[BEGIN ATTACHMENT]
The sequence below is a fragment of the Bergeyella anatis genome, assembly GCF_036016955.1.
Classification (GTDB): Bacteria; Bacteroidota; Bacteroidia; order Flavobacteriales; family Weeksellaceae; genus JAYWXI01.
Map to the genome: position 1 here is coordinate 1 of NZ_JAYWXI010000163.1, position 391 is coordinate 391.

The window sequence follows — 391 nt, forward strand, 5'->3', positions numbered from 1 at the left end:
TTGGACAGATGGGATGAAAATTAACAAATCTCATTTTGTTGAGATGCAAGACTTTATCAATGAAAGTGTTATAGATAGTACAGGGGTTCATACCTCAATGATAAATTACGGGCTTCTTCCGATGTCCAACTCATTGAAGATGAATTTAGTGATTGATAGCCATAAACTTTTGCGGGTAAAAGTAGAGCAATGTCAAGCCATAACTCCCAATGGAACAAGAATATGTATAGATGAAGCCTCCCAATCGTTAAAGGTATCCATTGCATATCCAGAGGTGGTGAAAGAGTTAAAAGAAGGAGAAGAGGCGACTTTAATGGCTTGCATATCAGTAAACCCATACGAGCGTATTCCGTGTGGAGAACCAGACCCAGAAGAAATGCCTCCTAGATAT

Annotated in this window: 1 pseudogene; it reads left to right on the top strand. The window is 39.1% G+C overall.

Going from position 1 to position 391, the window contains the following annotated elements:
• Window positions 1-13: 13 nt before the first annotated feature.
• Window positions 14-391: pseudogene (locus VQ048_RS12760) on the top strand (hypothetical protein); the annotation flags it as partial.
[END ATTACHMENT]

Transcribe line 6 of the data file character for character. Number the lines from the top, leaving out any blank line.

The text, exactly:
Annotated in this window: 1 pseudogene; it reads left to right on the top strand. The window is 39.1% G+C overall.